In the Diocese of Green Bay, Wisconsin, Bishop David L. Ricken said March 13 Catholics have been granted a dispensation from the obligation to attend Mass but that Sunday Mass would continue to be celebrated in parishes throughout the diocese. Catholics not attending Mass could view it livestream from St. Francis Xavier Cathedral in Green Bay, as well as listen to a radio broadcast of the Mass on WBAY and Relevant Radio stations.

On March 13, Bishop Carl A. Kemme of Salina, Kansas, also granted a temporary general dispensation of the Sunday Mass obligation “until further notice.” “Nevertheless, Masses will continue to be offered as scheduled and churches and chapels are to remain open for private prayer and adoration,” he said.

In the Archdiocese of Newark, New Jersey, at least 3,000 Catholics watch a live social media broadcast of Sunday Mass celebrated by Cardinal Joseph W. Tobin in a small archdiocesan chapel. A small video crew made up the only congregants in the round Newark chapel that holds about 45 people.

The 45-minute Mass, which was bilingual, was celebrated without fanfare. There was no music and no incense. A single liturgical lay minister read in Spanish. During the consecration, Cardinal Tobin broke the Eucharist in two and shared it with Deacon Asterio Velasco, the coordinator of the Newark’s archdiocesan Hispanic ministry.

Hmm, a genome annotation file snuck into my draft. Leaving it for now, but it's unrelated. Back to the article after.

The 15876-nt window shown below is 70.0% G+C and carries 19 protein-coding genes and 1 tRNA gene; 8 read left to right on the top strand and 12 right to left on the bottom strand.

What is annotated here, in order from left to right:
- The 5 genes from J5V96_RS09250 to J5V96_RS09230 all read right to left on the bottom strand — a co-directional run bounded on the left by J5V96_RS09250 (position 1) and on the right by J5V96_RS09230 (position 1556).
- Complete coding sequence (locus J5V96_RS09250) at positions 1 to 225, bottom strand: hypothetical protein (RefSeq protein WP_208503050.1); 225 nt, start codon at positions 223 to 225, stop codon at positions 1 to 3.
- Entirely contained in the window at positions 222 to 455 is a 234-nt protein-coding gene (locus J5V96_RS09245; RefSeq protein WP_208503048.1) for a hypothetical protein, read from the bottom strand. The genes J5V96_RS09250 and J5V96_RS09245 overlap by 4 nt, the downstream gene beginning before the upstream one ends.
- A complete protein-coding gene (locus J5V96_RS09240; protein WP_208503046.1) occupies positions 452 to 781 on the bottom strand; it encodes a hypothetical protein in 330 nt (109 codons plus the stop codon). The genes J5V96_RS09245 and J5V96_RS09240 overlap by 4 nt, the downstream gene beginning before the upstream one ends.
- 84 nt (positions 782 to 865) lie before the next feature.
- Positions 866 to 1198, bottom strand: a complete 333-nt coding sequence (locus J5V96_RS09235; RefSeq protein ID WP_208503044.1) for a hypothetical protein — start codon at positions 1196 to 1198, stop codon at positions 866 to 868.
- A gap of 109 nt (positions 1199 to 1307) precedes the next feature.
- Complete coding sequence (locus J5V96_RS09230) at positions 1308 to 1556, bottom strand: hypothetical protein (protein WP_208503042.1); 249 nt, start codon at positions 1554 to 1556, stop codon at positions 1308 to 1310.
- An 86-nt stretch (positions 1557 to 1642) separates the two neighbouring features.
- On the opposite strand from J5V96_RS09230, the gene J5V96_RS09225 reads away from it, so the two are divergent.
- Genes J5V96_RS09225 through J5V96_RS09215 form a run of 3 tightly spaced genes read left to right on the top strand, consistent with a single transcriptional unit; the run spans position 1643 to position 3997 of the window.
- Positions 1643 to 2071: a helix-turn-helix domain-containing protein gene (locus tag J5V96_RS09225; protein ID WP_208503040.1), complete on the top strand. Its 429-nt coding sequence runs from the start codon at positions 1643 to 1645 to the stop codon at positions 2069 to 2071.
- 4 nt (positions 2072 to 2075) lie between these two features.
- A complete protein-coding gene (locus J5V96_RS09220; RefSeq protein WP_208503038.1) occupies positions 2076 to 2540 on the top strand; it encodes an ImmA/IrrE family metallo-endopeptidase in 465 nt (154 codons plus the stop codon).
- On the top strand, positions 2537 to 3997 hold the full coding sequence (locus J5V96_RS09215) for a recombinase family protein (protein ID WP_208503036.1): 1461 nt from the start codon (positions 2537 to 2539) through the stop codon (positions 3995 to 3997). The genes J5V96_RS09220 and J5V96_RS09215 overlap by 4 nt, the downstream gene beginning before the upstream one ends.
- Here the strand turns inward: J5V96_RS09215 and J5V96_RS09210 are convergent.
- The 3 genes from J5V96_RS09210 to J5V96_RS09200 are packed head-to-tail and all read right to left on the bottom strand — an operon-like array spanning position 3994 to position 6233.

Many of those watching the broadcast prayed along in the online chat window and commented with an “Amen,” or the clasped-hands prayer emoji. Cardinal Tobin addressed them directly through the lens of a single high-definition camera that was linked to the web.

In his homily, the cardinal referenced the coronavirus pandemic numerous times, suggesting that “we are walking in uncharted territory,” and that “this is the strangest Lent we have ever experienced.”

“At the beginning of Lent, we asked each other what we were going to do for this holy season,” Cardinal Tobin said. “Many of us asked, ‘What are you going to give up for Lent?’ For us Catholic Christians, the sudden, unexpected deprivation goes infinitely further, touching the source of our identity, strength and peace.

“None of us ever thought at the beginning of Lent, 2020, we would mark the Third Sunday of Lent by being deprived of the Eucharist.”

As of March 16, at least 15 coronavirus cases in New Jersey had been confirmed; of that number, one has died.

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Gunty, associate publisher/editor of Catholic Review Media, the media arm of the Archdiocese of Baltimore. Jai Agnish in Newark contributed to this story.